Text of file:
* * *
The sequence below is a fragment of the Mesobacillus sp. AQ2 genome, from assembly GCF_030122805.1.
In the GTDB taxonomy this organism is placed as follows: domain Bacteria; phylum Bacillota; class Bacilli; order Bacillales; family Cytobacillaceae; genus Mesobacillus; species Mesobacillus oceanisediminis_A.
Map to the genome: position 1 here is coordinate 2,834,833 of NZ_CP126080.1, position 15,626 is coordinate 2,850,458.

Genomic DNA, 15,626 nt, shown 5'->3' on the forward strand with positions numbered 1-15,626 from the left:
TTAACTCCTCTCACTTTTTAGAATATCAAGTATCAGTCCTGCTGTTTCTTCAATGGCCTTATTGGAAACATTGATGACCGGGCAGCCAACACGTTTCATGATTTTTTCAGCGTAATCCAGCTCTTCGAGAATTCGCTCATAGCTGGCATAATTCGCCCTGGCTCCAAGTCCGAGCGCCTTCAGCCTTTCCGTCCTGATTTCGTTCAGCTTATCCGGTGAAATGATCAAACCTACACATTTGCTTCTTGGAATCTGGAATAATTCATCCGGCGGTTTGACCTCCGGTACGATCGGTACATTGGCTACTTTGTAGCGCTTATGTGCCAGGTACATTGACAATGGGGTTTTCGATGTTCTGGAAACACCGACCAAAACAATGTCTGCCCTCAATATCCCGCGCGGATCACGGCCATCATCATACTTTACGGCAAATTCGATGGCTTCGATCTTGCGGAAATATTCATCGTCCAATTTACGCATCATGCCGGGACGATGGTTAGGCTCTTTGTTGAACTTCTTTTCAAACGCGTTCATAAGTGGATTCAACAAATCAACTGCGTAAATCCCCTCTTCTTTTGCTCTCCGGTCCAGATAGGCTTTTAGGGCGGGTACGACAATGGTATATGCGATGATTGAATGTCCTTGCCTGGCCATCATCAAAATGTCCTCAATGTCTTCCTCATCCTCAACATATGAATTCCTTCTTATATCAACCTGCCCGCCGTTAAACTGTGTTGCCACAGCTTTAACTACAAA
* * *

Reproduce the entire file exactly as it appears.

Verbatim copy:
The sequence below is a fragment of the Mesobacillus sp. AQ2 genome, from assembly GCF_030122805.1.
In the GTDB taxonomy this organism is placed as follows: domain Bacteria; phylum Bacillota; class Bacilli; order Bacillales; family Cytobacillaceae; genus Mesobacillus; species Mesobacillus oceanisediminis_A.
Map to the genome: position 1 here is coordinate 2,834,833 of NZ_CP126080.1, position 15,626 is coordinate 2,850,458.

Genomic DNA, 15,626 nt, shown 5'->3' on the forward strand with positions numbered 1-15,626 from the left:
TTAACTCCTCTCACTTTTTAGAATATCAAGTATCAGTCCTGCTGTTTCTTCAATGGCCTTATTGGAAACATTGATGACCGGGCAGCCAACACGTTTCATGATTTTTTCAGCGTAATCCAGCTCTTCGAGAATTCGCTCATAGCTGGCATAATTCGCCCTGGCTCCAAGTCCGAGCGCCTTCAGCCTTTCCGTCCTGATTTCGTTCAGCTTATCCGGTGAAATGATCAAACCTACACATTTGCTTCTTGGAATCTGGAATAATTCATCCGGCGGTTTGACCTCCGGTACGATCGGTACATTGGCTACTTTGTAGCGCTTATGTGCCAGGTACATTGACAATGGGGTTTTCGATGTTCTGGAAACACCGACCAAAACAATGTCTGCCCTCAATATCCCGCGCGGATCACGGCCATCATCATACTTTACGGCAAATTCGATGGCTTCGATCTTGCGGAAATATTCATCGTCCAATTTACGCATCATGCCGGGACGATGGTTAGGCTCTTTGTTGAACTTCTTTTCAAACGCGTTCATAAGTGGATTCAACAAATCAACTGCGTAAATCCCCTCTTCTTTTGCTCTCCGGTCCAGATAGGCTTTTAGGGCGGGTACGACAATGGTATATGCGATGATTGAATGTCCTTGCCTGGCCATCATCAAAATGTCCTCAATGTCTTCCTCATCCTCAACATATGAATTCCTTCTTATATCAACCTGCCCGCCGTTAAACTGTGTTGCCACAGCTTTAACTACAAA